Pro-invasion Al-Souhail was invited to sit next to Laura Bush during the president's State of the Union address, and went around hugging American mothers who had lost their children in the war but now even she is having second thoughts. She believes the draft constitution is a threat to the rights of Iraqi women.
"When we came back from exile, we thought we were going to improve rights and the position of women," said Al-Souhail. "But look what has happened. We have lost all the gains we made over the past 30 years. It's a big disappointment."
Come, come Ms. Al-Souhail. Don't be reticent. What's happened to Iraq, cheered on by you and yours is more than merely disappointing; it's nothing short of a man-made tragedy. Nero must be fiddling in his grave.
Linda Heard is a British journalist currently based in Cairo where she is a correspondent for the English-language daily The Arab News. She can be reached at: [email protected]
I appreciate the strength of faith shown by your post. Thank you.
To Ms. Heard,
I found your article a collection of half-truths and cheap shots by a journalist pandering to her audience by giving them what they want to hear.
Saddam was Nero, not Bush. It was Saddam that invaded Kuwait. Were the Kuwaitis given an option for self-rule? There were no terrorists in Iraq for the same reason there was no freedom or political dissent; they were all buried in mass graves, stored in coffin warehouses, or tortured in dungeons.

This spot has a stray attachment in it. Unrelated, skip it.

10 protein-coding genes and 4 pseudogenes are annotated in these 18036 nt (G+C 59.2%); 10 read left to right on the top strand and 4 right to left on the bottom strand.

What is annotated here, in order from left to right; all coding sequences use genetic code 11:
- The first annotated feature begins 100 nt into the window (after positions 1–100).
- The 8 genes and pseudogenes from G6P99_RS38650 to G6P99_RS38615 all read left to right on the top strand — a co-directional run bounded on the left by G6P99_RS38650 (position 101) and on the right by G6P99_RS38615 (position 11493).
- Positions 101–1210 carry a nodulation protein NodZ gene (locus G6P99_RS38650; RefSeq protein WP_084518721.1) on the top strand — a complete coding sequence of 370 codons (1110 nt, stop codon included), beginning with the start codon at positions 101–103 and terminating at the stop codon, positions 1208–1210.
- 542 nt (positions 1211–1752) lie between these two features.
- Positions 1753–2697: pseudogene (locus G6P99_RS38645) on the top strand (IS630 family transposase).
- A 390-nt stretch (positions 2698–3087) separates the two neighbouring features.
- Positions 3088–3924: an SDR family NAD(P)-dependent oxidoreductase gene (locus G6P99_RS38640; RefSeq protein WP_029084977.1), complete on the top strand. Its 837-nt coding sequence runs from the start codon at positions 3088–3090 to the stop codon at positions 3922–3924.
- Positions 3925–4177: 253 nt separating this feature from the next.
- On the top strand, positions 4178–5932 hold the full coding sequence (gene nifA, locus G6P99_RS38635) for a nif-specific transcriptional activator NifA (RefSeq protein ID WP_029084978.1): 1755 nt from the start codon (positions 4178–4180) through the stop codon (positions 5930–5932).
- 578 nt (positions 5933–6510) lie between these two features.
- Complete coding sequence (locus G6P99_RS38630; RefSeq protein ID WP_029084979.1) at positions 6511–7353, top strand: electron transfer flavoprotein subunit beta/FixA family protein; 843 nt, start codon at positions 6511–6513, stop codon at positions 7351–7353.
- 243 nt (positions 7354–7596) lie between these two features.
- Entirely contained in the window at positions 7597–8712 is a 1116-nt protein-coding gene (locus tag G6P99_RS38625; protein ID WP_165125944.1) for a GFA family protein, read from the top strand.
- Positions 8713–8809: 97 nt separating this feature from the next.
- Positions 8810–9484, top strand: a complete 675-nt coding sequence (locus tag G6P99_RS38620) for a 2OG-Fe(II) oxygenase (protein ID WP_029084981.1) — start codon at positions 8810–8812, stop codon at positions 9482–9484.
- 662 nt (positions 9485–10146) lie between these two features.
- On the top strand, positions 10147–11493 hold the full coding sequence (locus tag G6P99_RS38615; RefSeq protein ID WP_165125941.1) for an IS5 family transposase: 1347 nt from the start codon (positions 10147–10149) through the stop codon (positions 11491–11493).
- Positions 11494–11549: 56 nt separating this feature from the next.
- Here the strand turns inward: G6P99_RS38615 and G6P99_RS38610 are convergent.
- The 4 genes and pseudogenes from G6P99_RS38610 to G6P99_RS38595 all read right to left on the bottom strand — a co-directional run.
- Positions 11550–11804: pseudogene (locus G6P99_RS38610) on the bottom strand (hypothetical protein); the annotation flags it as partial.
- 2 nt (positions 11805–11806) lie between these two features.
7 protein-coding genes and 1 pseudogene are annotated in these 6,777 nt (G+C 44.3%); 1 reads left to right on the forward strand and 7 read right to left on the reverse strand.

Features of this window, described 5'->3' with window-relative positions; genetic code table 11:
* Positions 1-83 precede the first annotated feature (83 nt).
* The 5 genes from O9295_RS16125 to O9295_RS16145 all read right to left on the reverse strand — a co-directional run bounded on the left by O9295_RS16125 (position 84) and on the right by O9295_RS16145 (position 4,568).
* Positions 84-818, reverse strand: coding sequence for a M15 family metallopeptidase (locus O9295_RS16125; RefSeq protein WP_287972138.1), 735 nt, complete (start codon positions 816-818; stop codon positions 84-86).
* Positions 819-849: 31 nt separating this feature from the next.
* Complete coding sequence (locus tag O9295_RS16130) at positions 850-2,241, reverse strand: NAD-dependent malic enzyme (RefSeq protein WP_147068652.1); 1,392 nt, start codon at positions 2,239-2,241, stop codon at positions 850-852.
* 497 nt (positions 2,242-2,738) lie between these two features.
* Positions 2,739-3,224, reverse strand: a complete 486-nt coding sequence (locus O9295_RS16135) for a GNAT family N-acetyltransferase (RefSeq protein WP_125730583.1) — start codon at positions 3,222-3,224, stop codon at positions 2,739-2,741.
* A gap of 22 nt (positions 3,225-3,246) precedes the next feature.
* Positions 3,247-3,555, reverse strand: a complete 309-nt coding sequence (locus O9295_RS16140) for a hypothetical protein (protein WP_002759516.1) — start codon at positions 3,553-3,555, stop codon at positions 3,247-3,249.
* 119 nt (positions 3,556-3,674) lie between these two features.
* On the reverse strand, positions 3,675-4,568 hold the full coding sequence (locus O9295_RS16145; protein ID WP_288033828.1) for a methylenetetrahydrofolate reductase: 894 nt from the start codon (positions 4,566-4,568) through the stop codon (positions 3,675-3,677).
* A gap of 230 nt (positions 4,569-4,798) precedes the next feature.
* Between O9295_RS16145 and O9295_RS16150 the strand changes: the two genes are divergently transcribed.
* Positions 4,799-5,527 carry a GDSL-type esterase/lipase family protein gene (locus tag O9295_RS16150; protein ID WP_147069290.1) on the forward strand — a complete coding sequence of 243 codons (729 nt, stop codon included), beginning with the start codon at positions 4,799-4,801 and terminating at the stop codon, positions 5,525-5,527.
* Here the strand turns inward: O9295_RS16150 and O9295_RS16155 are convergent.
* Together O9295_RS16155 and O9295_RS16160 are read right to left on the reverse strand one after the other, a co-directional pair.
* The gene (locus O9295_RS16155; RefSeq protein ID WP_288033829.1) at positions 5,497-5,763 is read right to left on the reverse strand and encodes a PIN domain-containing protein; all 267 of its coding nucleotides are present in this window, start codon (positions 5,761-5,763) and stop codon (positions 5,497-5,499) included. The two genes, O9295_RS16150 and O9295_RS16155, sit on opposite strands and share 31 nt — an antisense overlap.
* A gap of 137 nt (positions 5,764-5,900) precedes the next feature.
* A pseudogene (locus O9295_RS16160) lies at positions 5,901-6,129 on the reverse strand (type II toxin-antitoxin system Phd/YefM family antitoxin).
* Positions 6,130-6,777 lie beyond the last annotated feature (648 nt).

Certainly, the war hasn't gone as Bush has planned.
He expected (naively) the religious and secular leaders to act in the best interest of Iraqis, not stubbornly protect their own fiefdoms.
He expected Iraqis to work toward rebuilding infrastructure, not harbor and support their own extremists and the foreign agitators whose hate for America is stronger than their love of fellow Muslims. The continuing sabotage of the Iraqi infrastructure and killing of the Iraqi police is causing the instability that they blame on Bush.
He expected that once the foot of Saddam was removed, the Iraqis would be anxious to form their own government. Again, Bush is blamed for the Iraqi's inability to come to an agreement.
Yes, the support of the war is waning, but it is due to nothing the Muslim world should be proud of. Now the people who didn't care whether Iraqi people had freedom or not are being joined by the people who are tired of trying to help a population who would rather listen to foments of hatred than fighting for their freedom and who continue to bite the hand held out in support.
The result of the American pull out will leave Iraq in the hands of the strongest despot whether religious or secular. Again we will be blamed. Bush can make enough mistakes on his own without being blamed for this.
Sit back and enjoy what time you have, all time is running out for all man kind.
We are no more than wild animals.
BECAUSE I SEE WHAT IS GOING IN THIS DAYS.
I LISTEN THE RADIO AND MOSTLY READ ONLINE PAPERS
THOSE THINGS YOU SAID ON HERE ARE VERY CLEAR
THANKS FOR THAT GREAT ARTICLE